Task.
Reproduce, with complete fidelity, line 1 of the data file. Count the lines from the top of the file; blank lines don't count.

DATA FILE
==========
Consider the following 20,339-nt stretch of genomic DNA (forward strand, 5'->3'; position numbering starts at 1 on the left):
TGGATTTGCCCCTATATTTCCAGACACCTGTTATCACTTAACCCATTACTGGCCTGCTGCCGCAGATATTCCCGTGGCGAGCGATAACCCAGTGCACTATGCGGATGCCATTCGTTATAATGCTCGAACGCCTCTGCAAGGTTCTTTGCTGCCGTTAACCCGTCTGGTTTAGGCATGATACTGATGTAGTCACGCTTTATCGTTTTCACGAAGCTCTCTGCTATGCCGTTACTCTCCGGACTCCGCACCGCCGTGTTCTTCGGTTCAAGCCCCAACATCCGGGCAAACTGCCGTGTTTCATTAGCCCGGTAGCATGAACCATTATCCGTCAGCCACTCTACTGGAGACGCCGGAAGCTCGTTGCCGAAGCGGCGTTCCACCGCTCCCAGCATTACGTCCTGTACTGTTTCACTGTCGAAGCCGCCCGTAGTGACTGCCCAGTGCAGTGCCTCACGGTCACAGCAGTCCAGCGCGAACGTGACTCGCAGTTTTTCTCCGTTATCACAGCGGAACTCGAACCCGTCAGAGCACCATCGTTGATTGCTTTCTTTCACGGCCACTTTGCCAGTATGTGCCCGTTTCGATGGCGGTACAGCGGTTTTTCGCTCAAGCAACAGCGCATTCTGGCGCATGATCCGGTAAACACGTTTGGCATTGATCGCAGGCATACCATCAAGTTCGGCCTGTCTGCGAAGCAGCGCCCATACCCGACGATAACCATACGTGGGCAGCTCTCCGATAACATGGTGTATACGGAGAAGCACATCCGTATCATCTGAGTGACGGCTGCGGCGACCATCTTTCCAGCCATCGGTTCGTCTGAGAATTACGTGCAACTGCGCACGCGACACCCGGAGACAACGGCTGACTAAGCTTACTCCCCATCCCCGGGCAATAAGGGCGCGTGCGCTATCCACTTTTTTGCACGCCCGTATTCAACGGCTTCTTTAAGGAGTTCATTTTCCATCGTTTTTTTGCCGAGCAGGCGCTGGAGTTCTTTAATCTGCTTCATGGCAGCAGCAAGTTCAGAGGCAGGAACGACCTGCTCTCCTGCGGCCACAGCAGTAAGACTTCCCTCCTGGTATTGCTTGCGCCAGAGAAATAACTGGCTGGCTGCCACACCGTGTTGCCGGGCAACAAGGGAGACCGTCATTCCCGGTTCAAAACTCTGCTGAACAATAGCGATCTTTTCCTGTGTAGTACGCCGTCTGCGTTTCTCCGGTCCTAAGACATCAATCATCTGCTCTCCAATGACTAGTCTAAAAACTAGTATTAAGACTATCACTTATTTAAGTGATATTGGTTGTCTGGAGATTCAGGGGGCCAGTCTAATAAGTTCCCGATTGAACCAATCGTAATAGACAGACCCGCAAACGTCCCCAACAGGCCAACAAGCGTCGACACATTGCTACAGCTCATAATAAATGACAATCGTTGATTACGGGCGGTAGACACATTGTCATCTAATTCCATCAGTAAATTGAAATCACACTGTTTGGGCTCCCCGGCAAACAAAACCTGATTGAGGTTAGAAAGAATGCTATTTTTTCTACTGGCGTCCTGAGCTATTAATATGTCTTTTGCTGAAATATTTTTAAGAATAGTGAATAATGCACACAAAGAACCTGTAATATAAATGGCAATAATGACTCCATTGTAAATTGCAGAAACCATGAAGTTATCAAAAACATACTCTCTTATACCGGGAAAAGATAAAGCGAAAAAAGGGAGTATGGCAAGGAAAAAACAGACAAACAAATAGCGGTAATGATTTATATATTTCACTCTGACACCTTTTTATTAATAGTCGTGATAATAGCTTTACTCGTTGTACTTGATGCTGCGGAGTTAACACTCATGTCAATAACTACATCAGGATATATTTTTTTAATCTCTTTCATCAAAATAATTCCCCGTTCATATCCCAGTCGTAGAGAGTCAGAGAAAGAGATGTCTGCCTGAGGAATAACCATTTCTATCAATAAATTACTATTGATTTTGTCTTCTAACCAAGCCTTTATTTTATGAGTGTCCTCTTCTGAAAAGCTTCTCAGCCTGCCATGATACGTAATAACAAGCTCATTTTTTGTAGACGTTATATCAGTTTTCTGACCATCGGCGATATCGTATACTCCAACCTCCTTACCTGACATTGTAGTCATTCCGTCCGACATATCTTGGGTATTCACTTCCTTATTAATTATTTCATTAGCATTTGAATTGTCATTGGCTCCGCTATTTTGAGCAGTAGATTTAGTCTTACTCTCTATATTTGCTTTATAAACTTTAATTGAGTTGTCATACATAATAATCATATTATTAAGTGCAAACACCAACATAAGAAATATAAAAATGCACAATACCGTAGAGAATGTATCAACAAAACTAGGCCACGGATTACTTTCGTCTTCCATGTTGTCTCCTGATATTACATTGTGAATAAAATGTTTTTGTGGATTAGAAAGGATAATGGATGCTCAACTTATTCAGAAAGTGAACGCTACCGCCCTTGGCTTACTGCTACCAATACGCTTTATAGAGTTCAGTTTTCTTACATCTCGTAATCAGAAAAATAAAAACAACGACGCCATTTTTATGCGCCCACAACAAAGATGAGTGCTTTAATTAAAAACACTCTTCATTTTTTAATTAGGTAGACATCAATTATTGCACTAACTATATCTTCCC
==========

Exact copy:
Consider the following 20,339-nt stretch of genomic DNA (forward strand, 5'->3'; position numbering starts at 1 on the left):